HOPPER v. BULAICH.*
Plaintiff sought by the instant action to recover damages for personal injuries which he alleged he sustained when he fell into an open ditch then in course of excavation by defendant in a public street. From a ‘judgment on verdict in open court’ in favor of defendant, plaintiff prosecutes this appeal, urging that the trial court erred (1) in giving and refusing to give certain instructions to the jury and (2) in admitting in evidence testimony of previous acts of third persons.
The ditch into which appellant fell was two feet wide and eight feet deep and was being excavated by respondent under a contract with the County Surveyor of Los Angeles County for the installation of a sanitary sewer along 101st Street near the town of Lennox. At the time the accident occurred, the ditch was about 1160 feet long and extended easterly along 101st Street from Hawthorne Avenue to a point about 90 feet west of Freeman Avenue, and for about 75 feet at its easterly end was open and uncovered and was located about three feet north of the southerly boundary of the street which was also the north boundary line of the property of Mr. Berry. For about five weeks prior to the 14th day of November, 1942, appellant had been calling for Mr. Berry and transporting him to the North American Aviation Plant at Inglewood where both men were employed. On Thursday morning, November 12, 1942, appellant drove his car through 101st Street to the corner of Freeman where he picked up Mr. Berry at a gate in front of his home. Appellant was unable to drive westerly on 101st Street to Hawthorne Boulevard because of the excavation in 101st Street so he turned around about 100 feet west of the Berry place and returned east to Freeman Avenue in order to get out of 101st Street. On Saturday, November 14, 1942, appellant did not drive into 101st Street, which street he had found closed west of the Berry place on the previous Thursday, but parked his car on Freeman Avenue to the east and in front of Mr. Berry's house. Appellant testified that he had no knowledge that the work he had seen in 101st Street two days previously had in the interim proceeded easterly alongside of Mr. Berry's property or that there was an open ditch along said property. It was about 5:30 in the morning when he parked his automobile in front of the Berry house on Freeman Avenue; that it was very dark and there was a very heavy fog; that he encountered no barriers and saw no lights and could not see the ditch. After parking his car, appellant walked westerly along 101st Street near Mr. Berry's north fence on a course parallel with the ditch and between the ditch and the fence until he had proceeded some 28 feet along the open ditch, or a total of 118 feet west from Freeman Avenue, at which point appellant fell into the ditch, sustaining the injuries complained of.
There was evidence introduced on behalf of respondent that certain barriers had been erected near the east end of the open ditch and that red lanterns had been placed every forty feet along 101st Street to give notice of the existence and location of the excavation and that some of these lanterns were lighted and others were not lighted at the time the accident occurred.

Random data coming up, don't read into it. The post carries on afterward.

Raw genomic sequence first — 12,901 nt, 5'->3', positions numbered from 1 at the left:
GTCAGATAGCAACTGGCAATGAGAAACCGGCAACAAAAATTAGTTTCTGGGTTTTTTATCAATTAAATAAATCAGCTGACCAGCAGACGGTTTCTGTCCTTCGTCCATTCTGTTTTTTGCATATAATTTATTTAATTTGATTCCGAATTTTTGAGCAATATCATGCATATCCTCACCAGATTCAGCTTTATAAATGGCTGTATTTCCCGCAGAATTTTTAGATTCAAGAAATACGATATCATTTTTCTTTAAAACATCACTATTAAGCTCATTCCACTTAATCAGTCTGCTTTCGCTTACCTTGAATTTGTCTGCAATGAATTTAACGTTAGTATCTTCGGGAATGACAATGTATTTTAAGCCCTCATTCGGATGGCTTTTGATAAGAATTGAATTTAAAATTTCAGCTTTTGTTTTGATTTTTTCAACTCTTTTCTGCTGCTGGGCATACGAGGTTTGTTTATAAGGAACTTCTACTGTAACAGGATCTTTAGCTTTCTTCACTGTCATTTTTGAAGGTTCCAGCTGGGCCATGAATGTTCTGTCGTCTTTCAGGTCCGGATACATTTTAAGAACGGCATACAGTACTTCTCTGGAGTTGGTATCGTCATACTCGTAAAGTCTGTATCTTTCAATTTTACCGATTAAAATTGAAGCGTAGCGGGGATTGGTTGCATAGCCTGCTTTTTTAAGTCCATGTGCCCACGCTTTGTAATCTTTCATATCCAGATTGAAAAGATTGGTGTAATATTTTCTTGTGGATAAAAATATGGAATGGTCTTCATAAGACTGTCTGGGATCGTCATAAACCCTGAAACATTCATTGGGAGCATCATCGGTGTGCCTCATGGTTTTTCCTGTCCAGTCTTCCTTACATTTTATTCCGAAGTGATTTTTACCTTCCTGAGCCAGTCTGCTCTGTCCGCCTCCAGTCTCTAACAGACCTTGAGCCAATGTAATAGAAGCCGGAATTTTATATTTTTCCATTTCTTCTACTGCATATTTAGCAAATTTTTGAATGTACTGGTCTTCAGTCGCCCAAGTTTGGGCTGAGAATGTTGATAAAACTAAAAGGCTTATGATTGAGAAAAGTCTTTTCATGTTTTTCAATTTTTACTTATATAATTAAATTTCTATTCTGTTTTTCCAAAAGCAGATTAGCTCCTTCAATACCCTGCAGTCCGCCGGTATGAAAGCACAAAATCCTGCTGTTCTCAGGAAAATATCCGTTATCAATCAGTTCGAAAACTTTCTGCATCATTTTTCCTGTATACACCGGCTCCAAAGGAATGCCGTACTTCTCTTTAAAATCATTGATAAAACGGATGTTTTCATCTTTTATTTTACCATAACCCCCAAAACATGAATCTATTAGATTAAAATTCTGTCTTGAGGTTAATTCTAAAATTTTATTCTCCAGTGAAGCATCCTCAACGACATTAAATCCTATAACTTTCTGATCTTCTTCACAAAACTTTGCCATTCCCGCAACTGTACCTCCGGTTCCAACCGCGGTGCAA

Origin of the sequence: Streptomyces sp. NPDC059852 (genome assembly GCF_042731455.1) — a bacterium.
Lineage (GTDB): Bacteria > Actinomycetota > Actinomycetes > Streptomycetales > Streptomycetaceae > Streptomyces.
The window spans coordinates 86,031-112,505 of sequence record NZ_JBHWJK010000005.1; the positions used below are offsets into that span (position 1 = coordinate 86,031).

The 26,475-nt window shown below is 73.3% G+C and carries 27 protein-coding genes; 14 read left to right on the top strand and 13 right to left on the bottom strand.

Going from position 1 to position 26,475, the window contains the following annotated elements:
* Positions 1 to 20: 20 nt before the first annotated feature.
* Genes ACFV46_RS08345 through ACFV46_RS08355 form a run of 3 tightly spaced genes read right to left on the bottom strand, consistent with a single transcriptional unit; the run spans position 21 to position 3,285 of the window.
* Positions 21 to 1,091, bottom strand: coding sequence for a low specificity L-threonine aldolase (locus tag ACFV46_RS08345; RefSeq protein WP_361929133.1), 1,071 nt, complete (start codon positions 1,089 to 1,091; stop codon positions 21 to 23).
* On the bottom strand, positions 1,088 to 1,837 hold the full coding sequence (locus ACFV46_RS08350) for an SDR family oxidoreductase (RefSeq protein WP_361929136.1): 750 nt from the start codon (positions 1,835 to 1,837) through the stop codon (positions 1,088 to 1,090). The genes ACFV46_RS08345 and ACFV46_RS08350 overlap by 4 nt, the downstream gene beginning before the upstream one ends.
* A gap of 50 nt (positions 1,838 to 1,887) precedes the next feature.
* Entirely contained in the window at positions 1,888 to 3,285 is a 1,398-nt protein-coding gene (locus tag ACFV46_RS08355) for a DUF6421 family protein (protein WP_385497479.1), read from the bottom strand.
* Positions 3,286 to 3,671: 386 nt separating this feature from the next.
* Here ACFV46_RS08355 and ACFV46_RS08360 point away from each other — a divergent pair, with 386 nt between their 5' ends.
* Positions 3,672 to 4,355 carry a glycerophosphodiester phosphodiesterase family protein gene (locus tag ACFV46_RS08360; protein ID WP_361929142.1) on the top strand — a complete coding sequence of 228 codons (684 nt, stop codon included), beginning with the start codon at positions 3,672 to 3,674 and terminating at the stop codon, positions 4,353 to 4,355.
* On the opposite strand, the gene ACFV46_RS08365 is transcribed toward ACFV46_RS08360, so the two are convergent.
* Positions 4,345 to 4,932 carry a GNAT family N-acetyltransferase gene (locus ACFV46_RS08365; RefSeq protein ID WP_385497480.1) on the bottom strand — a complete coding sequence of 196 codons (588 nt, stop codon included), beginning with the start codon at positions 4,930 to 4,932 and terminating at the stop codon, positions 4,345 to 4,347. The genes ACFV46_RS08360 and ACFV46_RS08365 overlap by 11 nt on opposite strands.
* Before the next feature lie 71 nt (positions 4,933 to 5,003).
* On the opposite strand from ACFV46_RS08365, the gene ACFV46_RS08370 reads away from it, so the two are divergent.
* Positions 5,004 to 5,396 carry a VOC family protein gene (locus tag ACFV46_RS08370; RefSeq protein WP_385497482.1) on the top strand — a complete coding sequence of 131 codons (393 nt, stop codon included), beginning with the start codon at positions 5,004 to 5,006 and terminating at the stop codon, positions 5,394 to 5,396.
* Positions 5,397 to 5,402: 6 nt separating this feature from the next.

Appellant specifies as error the giving of the following instruction by the trial court: ‘The court instructs you that there was no County Ordinance or law or regulation at the time of this accident prohibiting the excavation ditch in question from being left open at night, or in other words requiring the ditch to be covered at night.’ In this connection appellant argues that Ordinance No. 3597 (New Series) of the County of Los Angeles, which was in effect at the time of the accident, makes it a misdemeanor to dig a ditch in a highway without obtaining a permit therefor, and also gives authority to the county road commissioner to impose conditions upon the permittee which are necessary for the safety of persons using the highway; further, that it is ‘clear from the evidence that respondent had no permit to open a ditch and leave it open after sundown, and when he did so he carried on excavation work without a permit’, which amounted to negligence per se.
Said ordinance required only that a permit be obtained before excavation in a highway be made and left it within the discretion of the county road commissioner as to what conditions should be imposed to protect persons using such highway while the work was in progress. It contained no express provision prohibiting the excavation from being left open or uncovered at night, but by section 83, thereof, it provided in the event the permit did ‘not specify what lights, barriers, warning signs or other measures must be erected by the permittee, the permittee shall place and maintain warning lights at each end of such excavation or obstruction and at distances of not more than fifty feet along such excavation or obstruction from sunset of each day to sunrise of the next day, until such excavation is entirely refilled and resurfaced or such obstruction is removed, and every said person shall place and maintain barriers not less than three feet high at each end of said excavation or obstruction at all times until such excavation is entirely refilled or such obstruction is removed.’